" And then the vile decoctions which are constantly palmed off as 'beer' on the too pliant sailor, would best merit the title of “double distilled damnation ;' for this beverage has the capacity to produce scenes, the mere mention of which is impossible. An idea of the profits arising from this 'beer'-selling may be formed from the fact that a room twelve by fourteen, centrally located, will rent at $100 per month.”—pp. 294-5.

We add a description of a native of Connecticut: “While journeying along this shore I met a singular looking object. His face was bronzed by a tropical sun, his eyes were blood-shotten, and a short woolen shirt was his only garment. His haggard face, his matted hair and beard, his rapid steps, almost induced me to believe he had just escaped from a retreat for the insane. He was once a white man; but a four years' intercourse with the most debased and wretched of the natives had turned him into & complete savage. He could hardly read, much less write his own name. The poor wretch was a libel on the enlightened state of Connecticut, for from that part of the United States he originally came. He refused to tell his name. At this, however, I was not surprised. His downcast eyes indicated a sense of shame of his abject condition. His personal mein and appearance established more firmly than ever, in my own mind, the theory that the white man, sev. ered from the civilizing influences of society, is capable of becoming a more debased wretch than the savages or aborigines among whom he lives. Such a scene is calculated to draw tears from the eyes of angels, and to fill the bosom of any living man with sorrow for the brutal condition of many of his species. I have witnessed many such scenes on the Sandwich Islands; and they are numerous on the islands scattered over the wide Pacific Ocean.”—pp. 113–14.

We subjoin a more general estimate of the character of the foreign population:

“While staying at Waimea, I had an excellent opportunity to study the comparative difference and the relations between dative and foreign charac. ter. Aware that I am treading upon very delicate ground, I wish distinctly to be understood as speaking of a low class of foreigners, not at Waimea but only, wherever they reside on the group. More especially, however, I choose to refer to this class of men who reside on the island of Hawaii, for there they most plainly reveal their true characteristics. As a general thing, this class are illiterate, sensual, and vicious; they are the substratum of society, or canaille of other nations, and possess neither the inclination nor means to elevate native character. To elevate aboriginal races, both intelligence, virtue, and ambition are necessary. These essentials the lower class of foreigners do not possess, and they never will. Having spent several years of their life among the natives without a single attempt to reform them, it is exceedingly improbable that they will commence now. I have met with many foreigners who, in point of civilization, are far below thousands of the native face, and I have many a time questioned myself if native indolence and stupidity hare surpassed their own. The effects of such examples have always been extremely baneful to the cause of Hawaiian civilization, and the extent to which the cause of native virtue has been hindered will never be known until the day of the world's final judgment.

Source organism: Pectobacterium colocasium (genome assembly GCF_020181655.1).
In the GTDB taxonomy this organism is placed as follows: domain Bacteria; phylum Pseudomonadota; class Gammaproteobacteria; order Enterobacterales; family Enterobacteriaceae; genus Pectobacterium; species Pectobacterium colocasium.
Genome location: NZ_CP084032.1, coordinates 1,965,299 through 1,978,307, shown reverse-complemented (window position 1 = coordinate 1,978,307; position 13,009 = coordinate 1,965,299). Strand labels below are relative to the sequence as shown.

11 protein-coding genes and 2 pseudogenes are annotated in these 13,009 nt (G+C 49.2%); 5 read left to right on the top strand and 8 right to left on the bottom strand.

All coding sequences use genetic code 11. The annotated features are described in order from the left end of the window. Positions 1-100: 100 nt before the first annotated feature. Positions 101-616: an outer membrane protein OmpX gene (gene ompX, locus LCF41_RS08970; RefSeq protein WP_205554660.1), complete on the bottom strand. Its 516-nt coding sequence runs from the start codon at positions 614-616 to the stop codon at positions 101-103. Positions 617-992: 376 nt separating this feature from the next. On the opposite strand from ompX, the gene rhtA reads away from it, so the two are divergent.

“So also the relations which subsist between most foreigners and native women—as wives, is more commonly a source of evil than good. To a person who has never threaded his way over the Sandwich group, it will be natural to suppose that, when a foreigner marries a native woman, he will exert every effort to raise her in the scale of civilization. But such is not the case. Almost, as a general thing, this union is but a license to indiscriminate sensual indulgence and horrible brutality. When a foreigner takes to his arms one of these daughters of the Pacific Islands, and supposes she can do for him what a woman of his own nation could, he must be destitute of the first rudiments of common sense. Yet these mistakes are of nearly every-day occurrence. In such cases, the native women are regarded more as matters of convenience than as immortal, and therefore responsible beings. In a very brief period their masculine tyrants commence their brutality, force their unjust exactions, and become unfaithful to their conjugal vows.

“In point of civilization, too, these foreigners, of whom I am speaking, are as much below their wives as their wives are below native women who are married to natives. Justice compels me to state that I have found them gener. ous to a fault. They have always furnished me with the very best they had in their possession, and would never receive from me any compensation for their hospitalities ; but, at the same time, there was every thing wanting which could tend to fling around their habitations what we understand by that magical word, that mighty talisman—' HOME!' It would be impossible to picture the demoniacal outrages perpetrated upon some of these native women by their own husbands during moments of groundless jealousy. However a woman may thus suffer from the hands of a foreigner, there is no redress. Her life becomes a scene of continued slavery. Her spirit is broken, and she too commonly takes that license which a groundless jealousy only supposed had an existence. Under such circumstances as these, it is no longer a cause for surprise that so many of the Hawaiians never see the light of a true eivilization.” -pp. 363-4.